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Bridgwater celebrates International Clash Day

BRIDGWATER’S link with Clash frontman Joe Strummer lives on today with the celebration of International Clash Day.

The event was set up in 2016 when Bridgwater and KEXP Radio in Seattle, USA, agreed a punk twinning declaration.

And today (February 5) KEXP radio will be broadcasting Clash music from 1pm to 3am UK time.

Bridgwater Town Council Leader Brian Smedley said: “They’ll be playing the Clash, of course, but also looking into the band’s influences, as well as some of the music being made all around the world that shares their ethos as a band.

“Joe Strummer said ‘We’re anti-fascist, we’re anti-violence, we’re anti-racist, and we’re pro-creative. We’re against ignorance.’ That sounds a pretty good ethos to me.”

You can tune into KEXP today at 90.3 at You can also follow them on social media by searching for KEXP.

The Clash formed in London in 1976, establishing their unique sound combining punk with reggae, dub, funk, and ska, behind socially conscious lyrics; changing the face of modern music with five albums and 16 hit singles.

Later Joe Strummer moved to Bridgwater where on November 17, 2002 he played the Palace Theatre with his band the Mescaleros in order to raise money for the launch of innovative new film and media centre The Engine Room.

Cllr Smedley, who played bass with bottom of the bill support act the Visitors that same night, said: “The fact that Strummer liked Bridgwater, chose to move here and then wanted to help us means a lot.
“When people were sneeringly dissing the town in ‘The Knowhere Guide’ or wherever, Strummer stuck up for us. He liked the town because it was rough and ready and radical. And we like him for that.”
Strummer died of a heart attack aged 50 on December 22, 2002, just a month after his Bridgwater gig and a memorial night was held spontaneously at the Bridgwater Labour Club.

At the time Smedley said: “We wanted to dedicate a gig to the memory of Joe Strummer who as frontman of the Clash inspired my generation with a passion and politics in his music. The punk movement of the late 70’s inspired people to write and perform their own music and to tackle the establishment head on.”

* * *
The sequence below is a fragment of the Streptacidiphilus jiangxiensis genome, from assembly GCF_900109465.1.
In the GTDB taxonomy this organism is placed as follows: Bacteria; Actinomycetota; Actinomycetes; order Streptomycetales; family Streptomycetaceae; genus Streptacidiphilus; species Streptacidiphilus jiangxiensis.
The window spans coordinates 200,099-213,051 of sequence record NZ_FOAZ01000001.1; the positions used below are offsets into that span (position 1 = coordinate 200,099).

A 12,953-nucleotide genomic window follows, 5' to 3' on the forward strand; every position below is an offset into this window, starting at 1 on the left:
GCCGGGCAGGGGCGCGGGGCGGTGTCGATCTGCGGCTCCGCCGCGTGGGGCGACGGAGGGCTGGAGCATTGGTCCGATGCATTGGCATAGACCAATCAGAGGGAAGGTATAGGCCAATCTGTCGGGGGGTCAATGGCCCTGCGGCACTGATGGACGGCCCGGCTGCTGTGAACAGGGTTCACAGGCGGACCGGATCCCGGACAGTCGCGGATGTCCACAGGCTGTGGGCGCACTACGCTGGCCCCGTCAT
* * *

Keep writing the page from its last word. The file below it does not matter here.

See the clash in action here:

Strummer on film

Strummer’s life was immortalised in the 2007 movie by local film maker Julien Temple ‘The Future is Unwritten’ which was premiered at the Palace Bridgwater on May 5 that year. In the film,  Strummer is revealed not just as a legend or musician, but as a true communicator of our times.

Drawing on both a shared punk history and the close personal friendship which developed over the last years of Joe’s life, Temple’s film is a celebration of Joe Strummer – before, during and after the Clash.

Temple also made the classic Sex Pistol films ‘The Filth and the Fury’ (2000) and ‘The Great Rock n Roll Swindle’ (1980) along with other great rock films such as ‘Oil City Confidential’ (2009) about Dr Feelgood, various rock videos including several by David Bowie and his most recent film ‘The Ecstasy of Wilko Johnson’ (2015) and he will be at the Strummer event today showing clips from his film and being interviewed live on US radio station KEXP

Strummer’s contribution to Bridgwater

The money raised from Strummer’s Palace gig went towards the setting up of a Bridgwater base for Somerset Film.
The Engine Room has become a key part of the arts community in Bridgwater and is in the process of expanding its base into neighbouring buildings.

Organiser Phil Shepherd said: “He played a wonderful gig for us and really proved himself as a showman. He was a terrific performer and by doing if for nothing he showed his commitment to Somerset, and our project which he considered to be worthwhile.”

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